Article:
The first advance payments under the temporarily expanded child tax credit (CTC) will begin to arrive for nearly 39 million households in mid-July 2021 — unless, that is, they opt out. Most eligible families won’t need to do anything to receive the payments, but you need to understand the implications and why advance payments might not make sense for your household even if you qualify for them.
Understanding the CTC, then and now
The CTC was established in 1997. Unlike a deduction, which reduces taxable income, a credit reduces the amount of taxes you owe on a dollar-for-dollar basis. While some credits are limited by the amount of your tax liability, others, like the CTC, are refundable, which means that even taxpayers with no federal tax liability can benefit. Historically, the CTC has been only partially refundable in that the refundable amount was limited to $1,400.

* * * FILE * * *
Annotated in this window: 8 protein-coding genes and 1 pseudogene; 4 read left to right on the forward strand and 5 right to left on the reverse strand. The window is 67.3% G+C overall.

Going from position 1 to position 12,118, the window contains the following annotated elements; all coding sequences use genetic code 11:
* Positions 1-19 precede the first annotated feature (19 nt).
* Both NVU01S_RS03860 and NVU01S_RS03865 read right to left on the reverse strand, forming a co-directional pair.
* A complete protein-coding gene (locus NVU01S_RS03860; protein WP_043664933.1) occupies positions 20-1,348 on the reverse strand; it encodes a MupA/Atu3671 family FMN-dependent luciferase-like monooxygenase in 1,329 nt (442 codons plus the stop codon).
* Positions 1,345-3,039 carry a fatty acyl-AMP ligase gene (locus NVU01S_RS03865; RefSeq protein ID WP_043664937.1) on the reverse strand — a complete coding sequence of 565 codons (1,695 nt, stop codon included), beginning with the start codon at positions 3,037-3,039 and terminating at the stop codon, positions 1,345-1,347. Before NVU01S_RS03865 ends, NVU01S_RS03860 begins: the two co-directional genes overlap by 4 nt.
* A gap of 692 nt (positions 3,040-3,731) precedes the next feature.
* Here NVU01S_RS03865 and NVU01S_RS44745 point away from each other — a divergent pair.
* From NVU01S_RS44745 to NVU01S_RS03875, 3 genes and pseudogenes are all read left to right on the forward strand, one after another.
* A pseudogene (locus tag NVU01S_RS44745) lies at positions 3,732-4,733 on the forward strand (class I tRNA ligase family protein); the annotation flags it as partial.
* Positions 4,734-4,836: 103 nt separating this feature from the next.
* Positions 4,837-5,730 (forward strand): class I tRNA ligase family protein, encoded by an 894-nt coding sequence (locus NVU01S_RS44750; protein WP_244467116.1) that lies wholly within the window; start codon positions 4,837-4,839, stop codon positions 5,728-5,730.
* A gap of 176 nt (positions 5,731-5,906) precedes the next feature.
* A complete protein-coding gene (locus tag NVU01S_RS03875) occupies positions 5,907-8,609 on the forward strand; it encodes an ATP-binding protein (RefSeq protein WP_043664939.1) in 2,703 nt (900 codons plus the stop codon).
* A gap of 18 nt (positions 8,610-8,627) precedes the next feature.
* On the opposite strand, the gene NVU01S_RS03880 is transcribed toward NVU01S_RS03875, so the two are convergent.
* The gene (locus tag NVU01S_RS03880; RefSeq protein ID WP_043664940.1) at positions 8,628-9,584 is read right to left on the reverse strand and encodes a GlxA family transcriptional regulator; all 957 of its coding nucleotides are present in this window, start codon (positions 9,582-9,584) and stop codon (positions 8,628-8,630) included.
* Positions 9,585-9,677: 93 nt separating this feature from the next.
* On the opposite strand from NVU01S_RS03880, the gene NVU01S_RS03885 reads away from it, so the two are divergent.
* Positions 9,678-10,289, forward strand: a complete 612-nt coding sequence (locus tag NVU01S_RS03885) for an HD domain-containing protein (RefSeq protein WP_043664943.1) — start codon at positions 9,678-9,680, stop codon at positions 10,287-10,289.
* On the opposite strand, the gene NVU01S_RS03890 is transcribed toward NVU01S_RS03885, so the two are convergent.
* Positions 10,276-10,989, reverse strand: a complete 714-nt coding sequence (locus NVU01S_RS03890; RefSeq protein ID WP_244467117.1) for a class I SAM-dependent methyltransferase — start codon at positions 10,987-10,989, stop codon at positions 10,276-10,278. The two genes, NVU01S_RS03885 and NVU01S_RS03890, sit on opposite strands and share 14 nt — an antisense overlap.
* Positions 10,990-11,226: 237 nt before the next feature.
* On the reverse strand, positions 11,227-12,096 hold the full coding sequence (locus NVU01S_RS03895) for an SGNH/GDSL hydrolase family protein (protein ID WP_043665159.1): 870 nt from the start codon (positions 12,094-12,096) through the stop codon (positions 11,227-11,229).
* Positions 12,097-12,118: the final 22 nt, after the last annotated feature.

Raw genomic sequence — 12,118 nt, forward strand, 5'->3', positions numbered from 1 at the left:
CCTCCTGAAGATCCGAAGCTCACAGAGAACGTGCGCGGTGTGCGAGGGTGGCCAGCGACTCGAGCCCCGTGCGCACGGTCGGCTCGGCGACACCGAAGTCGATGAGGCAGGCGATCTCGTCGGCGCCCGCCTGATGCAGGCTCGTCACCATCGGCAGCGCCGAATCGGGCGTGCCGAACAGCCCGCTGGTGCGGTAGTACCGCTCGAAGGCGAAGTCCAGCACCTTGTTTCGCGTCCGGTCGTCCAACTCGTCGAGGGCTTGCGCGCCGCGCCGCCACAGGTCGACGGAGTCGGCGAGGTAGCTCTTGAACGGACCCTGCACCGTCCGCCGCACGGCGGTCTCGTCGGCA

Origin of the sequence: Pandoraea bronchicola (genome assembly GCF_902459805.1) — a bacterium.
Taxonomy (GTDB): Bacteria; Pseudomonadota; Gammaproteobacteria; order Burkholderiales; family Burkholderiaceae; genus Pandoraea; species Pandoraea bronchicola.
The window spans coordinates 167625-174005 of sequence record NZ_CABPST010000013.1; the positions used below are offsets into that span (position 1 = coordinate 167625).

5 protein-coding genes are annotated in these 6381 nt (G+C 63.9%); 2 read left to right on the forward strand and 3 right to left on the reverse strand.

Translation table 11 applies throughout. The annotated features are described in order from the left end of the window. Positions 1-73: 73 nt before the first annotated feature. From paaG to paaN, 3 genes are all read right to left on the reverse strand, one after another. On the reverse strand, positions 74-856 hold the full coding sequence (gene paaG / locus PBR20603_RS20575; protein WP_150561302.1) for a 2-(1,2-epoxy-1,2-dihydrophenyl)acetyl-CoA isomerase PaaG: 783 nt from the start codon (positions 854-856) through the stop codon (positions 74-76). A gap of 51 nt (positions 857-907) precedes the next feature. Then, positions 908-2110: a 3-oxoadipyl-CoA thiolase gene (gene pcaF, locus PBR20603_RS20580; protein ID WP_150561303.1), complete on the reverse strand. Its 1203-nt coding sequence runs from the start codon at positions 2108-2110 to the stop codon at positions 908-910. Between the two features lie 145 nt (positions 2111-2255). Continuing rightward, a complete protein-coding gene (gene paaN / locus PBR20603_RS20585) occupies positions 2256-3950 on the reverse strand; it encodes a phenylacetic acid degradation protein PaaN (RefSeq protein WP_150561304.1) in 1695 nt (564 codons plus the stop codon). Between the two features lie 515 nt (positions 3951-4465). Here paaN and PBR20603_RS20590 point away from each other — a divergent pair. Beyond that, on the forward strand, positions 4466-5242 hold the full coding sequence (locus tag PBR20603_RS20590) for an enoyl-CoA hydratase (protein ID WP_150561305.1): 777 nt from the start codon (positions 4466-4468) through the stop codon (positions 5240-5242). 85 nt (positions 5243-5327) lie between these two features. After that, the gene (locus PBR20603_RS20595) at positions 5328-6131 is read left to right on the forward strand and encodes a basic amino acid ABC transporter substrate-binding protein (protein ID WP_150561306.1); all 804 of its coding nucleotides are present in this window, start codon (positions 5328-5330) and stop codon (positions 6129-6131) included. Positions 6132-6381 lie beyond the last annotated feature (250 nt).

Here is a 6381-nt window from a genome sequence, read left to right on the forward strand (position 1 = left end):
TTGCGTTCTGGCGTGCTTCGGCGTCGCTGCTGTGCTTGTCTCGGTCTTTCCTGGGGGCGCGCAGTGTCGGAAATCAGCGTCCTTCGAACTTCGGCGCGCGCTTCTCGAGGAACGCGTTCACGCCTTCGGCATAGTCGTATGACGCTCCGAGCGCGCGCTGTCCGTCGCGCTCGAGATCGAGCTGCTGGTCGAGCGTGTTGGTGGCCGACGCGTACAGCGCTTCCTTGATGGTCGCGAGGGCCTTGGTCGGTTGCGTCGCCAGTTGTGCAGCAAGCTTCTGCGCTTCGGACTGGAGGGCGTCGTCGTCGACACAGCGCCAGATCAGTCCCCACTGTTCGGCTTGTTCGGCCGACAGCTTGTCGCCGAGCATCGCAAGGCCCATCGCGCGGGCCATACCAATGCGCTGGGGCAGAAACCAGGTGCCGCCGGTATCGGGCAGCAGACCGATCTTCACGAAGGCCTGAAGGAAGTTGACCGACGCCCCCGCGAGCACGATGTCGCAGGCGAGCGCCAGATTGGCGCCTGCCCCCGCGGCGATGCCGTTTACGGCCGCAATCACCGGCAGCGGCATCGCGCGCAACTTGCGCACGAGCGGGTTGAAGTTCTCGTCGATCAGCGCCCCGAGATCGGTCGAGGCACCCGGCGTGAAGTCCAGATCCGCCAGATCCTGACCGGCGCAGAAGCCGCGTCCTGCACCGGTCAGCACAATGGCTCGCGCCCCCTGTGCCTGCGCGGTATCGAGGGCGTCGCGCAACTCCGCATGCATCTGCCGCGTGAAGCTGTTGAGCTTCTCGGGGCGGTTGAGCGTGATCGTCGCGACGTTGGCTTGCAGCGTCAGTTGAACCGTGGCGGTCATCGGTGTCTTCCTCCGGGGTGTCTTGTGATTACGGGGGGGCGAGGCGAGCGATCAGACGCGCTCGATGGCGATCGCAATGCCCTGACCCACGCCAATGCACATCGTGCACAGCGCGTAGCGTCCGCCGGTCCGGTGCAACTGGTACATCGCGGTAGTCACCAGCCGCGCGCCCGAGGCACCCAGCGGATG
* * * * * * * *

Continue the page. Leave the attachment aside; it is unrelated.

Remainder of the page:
The American Rescue Plan Act (ARPA) significantly expands the credit, albeit only for 2021. Specifically, the ARPA boosts the CTC from $2,000 to $3,000 per child ages six through 17, with credits of $3,600 for each child under age six. Plus, the CTC is now fully refundable. It also affords taxpayers the opportunity to take advantage of half of the benefit in 2021, rather than waiting until tax time in 2022.
Note, however, that there are limits to eligibility. The $2,000 credit is subject to a phaseout when income exceeds $400,000 for joint filers and $200,000 for other filers, and this continues under the ARPA — for the first $2,000. A separate phaseout applies for the increased amount: $75,000 for single filers, $112,500 for heads of household and $150,000 for joint filers.
Receiving advance payments
The ARPA directed the U.S. Treasury Department to begin making monthly payments of half of the credit in July 2021, with the remaining half to be claimed in 2022 on 2021 tax returns. For example, a household that’s eligible for a $3,600 CTC will receive $1,800 ($300 in six monthly payments) in 2021 and would claim the balance of $1,800 on the 2021 return. The payments will be made on the 15th of each month through December 2021, except for August, when they’ll be paid on August 13.
To qualify for advance payments, you (and your spouse,